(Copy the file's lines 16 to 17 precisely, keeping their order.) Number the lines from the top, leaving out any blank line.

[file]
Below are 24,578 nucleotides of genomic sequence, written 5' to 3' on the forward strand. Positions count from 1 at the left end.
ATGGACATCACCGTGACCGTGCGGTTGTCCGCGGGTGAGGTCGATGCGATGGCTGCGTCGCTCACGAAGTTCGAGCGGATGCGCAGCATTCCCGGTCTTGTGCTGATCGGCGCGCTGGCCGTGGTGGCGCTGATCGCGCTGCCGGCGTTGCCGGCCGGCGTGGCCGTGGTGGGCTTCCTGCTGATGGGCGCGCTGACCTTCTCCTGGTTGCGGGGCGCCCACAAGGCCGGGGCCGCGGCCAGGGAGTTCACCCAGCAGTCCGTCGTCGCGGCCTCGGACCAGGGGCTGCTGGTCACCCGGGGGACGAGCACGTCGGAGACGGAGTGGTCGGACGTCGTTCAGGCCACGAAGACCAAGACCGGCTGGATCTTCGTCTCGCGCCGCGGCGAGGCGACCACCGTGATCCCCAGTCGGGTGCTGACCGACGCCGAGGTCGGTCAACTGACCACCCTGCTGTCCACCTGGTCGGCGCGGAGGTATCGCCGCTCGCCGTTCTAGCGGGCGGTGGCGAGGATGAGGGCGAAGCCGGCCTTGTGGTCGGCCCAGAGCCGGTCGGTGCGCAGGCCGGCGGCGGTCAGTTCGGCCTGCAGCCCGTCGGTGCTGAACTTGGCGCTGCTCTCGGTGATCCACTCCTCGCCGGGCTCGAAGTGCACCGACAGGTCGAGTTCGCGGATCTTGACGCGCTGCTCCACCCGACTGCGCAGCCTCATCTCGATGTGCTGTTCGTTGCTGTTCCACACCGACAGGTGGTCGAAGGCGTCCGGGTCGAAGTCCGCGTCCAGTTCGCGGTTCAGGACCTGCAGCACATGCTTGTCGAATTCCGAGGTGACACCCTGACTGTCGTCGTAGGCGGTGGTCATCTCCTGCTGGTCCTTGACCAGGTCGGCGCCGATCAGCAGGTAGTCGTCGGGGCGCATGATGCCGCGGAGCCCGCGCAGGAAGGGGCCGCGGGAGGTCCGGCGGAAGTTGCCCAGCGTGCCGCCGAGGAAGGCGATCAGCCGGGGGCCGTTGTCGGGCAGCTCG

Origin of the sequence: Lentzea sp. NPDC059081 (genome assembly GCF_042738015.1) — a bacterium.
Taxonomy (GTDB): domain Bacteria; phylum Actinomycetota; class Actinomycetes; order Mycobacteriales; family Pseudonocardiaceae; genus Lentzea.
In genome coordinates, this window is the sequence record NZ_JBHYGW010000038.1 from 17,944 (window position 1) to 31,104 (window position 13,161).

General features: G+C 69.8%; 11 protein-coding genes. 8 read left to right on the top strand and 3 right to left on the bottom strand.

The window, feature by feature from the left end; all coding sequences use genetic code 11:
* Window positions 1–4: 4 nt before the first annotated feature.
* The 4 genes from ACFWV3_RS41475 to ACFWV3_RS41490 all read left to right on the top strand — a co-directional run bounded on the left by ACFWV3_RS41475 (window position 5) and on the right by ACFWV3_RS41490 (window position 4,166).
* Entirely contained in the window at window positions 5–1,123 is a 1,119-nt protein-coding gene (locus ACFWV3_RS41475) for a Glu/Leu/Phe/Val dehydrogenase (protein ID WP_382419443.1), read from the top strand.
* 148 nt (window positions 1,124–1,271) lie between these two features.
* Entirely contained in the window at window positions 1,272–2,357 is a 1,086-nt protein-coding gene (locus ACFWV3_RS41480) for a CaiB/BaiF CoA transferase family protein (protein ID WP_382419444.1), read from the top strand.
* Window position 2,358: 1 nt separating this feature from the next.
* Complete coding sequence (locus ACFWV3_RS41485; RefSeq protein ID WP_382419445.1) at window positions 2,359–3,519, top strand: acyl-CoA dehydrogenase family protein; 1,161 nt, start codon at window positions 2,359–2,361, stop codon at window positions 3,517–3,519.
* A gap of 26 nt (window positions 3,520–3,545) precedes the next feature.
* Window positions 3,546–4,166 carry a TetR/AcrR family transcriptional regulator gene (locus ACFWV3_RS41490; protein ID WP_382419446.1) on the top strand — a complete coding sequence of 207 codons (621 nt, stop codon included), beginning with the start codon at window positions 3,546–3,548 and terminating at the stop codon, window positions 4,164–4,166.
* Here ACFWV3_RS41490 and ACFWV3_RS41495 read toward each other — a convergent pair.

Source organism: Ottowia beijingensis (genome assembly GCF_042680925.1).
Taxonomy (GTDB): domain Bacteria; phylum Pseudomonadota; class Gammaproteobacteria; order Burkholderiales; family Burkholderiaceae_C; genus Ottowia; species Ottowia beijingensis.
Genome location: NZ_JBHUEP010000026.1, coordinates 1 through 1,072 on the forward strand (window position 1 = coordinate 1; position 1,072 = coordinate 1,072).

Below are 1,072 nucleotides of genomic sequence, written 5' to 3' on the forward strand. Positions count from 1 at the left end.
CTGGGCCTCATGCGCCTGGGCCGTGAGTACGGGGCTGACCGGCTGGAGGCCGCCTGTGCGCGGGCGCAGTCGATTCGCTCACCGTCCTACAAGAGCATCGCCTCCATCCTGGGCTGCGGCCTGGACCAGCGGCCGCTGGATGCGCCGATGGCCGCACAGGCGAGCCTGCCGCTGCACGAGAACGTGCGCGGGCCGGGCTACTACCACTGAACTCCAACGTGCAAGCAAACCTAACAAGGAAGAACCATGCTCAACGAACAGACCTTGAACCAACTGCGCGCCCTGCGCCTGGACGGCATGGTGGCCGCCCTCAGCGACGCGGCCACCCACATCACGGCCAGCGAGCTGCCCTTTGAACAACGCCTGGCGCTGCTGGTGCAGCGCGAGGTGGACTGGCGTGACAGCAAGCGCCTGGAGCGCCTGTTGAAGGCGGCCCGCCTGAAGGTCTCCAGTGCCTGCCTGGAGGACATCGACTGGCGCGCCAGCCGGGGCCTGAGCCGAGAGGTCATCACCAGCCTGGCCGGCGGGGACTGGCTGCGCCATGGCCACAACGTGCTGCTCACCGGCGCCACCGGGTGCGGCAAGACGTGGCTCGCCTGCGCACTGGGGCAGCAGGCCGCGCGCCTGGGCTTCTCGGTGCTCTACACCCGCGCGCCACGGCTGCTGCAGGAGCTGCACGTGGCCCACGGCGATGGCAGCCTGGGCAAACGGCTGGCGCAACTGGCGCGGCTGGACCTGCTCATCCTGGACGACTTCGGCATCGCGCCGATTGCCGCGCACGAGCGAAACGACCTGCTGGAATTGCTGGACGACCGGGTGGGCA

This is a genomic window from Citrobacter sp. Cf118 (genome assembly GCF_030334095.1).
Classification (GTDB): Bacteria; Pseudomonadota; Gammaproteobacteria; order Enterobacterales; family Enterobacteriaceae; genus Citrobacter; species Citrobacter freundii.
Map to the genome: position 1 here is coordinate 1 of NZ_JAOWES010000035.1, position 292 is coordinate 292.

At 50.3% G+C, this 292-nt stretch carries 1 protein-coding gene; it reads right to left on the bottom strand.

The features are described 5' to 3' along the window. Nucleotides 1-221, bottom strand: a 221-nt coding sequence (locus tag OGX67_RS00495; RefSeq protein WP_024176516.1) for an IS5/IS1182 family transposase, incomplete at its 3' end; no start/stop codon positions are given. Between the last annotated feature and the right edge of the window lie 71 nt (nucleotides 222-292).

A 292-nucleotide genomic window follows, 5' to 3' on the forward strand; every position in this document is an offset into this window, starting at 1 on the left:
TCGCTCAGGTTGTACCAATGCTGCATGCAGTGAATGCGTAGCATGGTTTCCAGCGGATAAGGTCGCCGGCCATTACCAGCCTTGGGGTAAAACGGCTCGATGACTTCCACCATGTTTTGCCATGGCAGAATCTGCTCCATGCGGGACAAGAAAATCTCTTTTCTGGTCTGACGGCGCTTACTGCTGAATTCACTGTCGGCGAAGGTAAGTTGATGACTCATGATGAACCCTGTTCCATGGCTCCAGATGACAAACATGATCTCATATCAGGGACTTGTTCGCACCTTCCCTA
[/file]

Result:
* Window positions 3,546–4,166 carry a TetR/AcrR family transcriptional regulator gene (locus ACFWV3_RS41490; protein ID WP_382419446.1) on the top strand — a complete coding sequence of 207 codons (621 nt, stop codon included), beginning with the start codon at window positions 3,546–3,548 and terminating at the stop codon, window positions 4,164–4,166.
* Here ACFWV3_RS41490 and ACFWV3_RS41495 read toward each other — a convergent pair.